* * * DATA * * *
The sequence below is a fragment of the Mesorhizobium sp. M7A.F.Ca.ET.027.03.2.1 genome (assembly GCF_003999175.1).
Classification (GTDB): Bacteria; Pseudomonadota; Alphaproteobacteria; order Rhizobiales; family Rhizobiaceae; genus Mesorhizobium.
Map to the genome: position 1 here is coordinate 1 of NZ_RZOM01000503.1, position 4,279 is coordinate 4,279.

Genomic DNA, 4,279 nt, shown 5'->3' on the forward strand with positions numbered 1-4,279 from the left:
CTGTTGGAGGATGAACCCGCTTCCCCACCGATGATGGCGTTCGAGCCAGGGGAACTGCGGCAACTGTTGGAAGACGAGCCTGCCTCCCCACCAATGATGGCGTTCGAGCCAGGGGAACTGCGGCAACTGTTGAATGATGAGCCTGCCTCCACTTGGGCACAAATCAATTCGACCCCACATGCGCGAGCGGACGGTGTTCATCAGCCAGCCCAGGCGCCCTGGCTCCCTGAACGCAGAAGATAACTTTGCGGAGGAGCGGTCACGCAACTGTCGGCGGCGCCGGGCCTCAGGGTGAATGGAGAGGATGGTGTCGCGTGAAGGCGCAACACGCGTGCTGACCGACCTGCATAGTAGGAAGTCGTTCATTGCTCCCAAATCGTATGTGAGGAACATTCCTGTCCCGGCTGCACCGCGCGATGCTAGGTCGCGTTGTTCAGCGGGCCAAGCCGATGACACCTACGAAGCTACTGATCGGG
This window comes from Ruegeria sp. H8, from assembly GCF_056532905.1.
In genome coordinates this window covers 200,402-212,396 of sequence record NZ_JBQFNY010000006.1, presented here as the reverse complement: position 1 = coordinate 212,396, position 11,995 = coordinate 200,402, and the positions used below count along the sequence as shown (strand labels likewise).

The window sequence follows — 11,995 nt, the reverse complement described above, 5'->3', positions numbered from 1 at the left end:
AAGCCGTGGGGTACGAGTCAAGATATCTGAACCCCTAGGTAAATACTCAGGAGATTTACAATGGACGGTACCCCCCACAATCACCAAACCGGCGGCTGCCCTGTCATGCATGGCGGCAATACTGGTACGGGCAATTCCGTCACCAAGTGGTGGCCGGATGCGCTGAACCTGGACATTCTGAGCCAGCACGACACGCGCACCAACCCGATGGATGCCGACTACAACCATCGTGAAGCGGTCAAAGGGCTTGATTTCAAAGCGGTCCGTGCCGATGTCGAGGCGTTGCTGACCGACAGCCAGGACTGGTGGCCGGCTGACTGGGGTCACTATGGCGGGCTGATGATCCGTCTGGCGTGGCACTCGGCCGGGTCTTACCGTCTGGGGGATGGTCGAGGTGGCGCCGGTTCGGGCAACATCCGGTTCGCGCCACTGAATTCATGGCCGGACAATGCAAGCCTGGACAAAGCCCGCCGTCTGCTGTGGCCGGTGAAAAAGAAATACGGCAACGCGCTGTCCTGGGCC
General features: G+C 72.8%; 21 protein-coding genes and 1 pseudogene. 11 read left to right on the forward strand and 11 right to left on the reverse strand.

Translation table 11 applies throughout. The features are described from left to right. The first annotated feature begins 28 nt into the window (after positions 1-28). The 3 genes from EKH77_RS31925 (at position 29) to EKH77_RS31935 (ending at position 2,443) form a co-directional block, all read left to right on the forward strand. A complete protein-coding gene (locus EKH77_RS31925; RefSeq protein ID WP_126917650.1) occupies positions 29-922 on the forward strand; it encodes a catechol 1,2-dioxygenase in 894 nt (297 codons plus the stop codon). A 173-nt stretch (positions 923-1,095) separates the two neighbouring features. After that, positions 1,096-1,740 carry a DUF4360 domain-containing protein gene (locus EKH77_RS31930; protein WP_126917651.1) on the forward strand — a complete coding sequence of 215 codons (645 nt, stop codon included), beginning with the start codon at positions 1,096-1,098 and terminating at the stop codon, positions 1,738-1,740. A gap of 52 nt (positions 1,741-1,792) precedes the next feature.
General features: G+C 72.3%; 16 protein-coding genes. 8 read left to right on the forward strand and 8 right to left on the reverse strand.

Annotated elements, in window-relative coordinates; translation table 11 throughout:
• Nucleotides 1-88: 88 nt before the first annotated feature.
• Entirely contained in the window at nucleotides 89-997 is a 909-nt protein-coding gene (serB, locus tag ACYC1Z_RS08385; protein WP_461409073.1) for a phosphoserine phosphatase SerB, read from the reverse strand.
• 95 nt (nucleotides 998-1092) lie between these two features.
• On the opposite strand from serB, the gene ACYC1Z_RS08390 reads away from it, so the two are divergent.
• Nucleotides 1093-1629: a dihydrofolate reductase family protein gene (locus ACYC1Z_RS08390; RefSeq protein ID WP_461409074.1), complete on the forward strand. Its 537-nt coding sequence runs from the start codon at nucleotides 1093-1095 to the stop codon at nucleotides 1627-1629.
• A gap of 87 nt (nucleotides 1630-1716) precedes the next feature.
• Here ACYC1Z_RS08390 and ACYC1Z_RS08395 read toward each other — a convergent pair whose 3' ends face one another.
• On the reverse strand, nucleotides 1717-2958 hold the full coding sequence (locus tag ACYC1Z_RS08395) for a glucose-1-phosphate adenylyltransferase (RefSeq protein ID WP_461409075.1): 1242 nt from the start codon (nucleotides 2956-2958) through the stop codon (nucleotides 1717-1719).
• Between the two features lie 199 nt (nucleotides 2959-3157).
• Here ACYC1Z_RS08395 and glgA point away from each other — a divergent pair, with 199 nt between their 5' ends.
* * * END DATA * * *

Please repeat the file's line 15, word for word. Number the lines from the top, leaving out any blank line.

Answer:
• Entirely contained in the window at nucleotides 89-997 is a 909-nt protein-coding gene (serB, locus tag ACYC1Z_RS08385; protein WP_461409073.1) for a phosphoserine phosphatase SerB, read from the reverse strand.